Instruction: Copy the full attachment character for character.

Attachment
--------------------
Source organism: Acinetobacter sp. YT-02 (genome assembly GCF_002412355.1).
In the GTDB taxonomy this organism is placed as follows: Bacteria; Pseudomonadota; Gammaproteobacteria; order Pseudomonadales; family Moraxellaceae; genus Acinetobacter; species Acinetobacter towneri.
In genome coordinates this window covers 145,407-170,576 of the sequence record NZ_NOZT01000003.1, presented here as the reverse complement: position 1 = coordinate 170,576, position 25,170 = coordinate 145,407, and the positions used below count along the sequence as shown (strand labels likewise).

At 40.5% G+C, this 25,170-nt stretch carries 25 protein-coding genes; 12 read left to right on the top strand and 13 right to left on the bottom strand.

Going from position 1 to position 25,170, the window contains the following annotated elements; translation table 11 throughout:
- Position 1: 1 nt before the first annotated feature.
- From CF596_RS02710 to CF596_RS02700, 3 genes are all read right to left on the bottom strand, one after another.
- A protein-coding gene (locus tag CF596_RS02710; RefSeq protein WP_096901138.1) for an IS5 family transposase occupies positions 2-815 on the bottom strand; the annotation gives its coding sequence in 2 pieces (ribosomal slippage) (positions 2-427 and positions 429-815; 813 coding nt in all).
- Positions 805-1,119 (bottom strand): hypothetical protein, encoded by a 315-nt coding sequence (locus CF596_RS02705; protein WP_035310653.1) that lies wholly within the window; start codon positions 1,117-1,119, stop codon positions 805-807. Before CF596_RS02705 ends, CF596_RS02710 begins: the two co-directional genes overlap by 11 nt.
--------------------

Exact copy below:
Source organism: Acinetobacter sp. YT-02 (genome assembly GCF_002412355.1).
In the GTDB taxonomy this organism is placed as follows: Bacteria; Pseudomonadota; Gammaproteobacteria; order Pseudomonadales; family Moraxellaceae; genus Acinetobacter; species Acinetobacter towneri.
In genome coordinates this window covers 145,407-170,576 of the sequence record NZ_NOZT01000003.1, presented here as the reverse complement: position 1 = coordinate 170,576, position 25,170 = coordinate 145,407, and the positions used below count along the sequence as shown (strand labels likewise).

At 40.5% G+C, this 25,170-nt stretch carries 25 protein-coding genes; 12 read left to right on the top strand and 13 right to left on the bottom strand.

Going from position 1 to position 25,170, the window contains the following annotated elements; translation table 11 throughout:
- Position 1: 1 nt before the first annotated feature.
- From CF596_RS02710 to CF596_RS02700, 3 genes are all read right to left on the bottom strand, one after another.
- A protein-coding gene (locus tag CF596_RS02710; RefSeq protein WP_096901138.1) for an IS5 family transposase occupies positions 2-815 on the bottom strand; the annotation gives its coding sequence in 2 pieces (ribosomal slippage) (positions 2-427 and positions 429-815; 813 coding nt in all).
- Positions 805-1,119 (bottom strand): hypothetical protein, encoded by a 315-nt coding sequence (locus CF596_RS02705; protein WP_035310653.1) that lies wholly within the window; start codon positions 1,117-1,119, stop codon positions 805-807. Before CF596_RS02705 ends, CF596_RS02710 begins: the two co-directional genes overlap by 11 nt.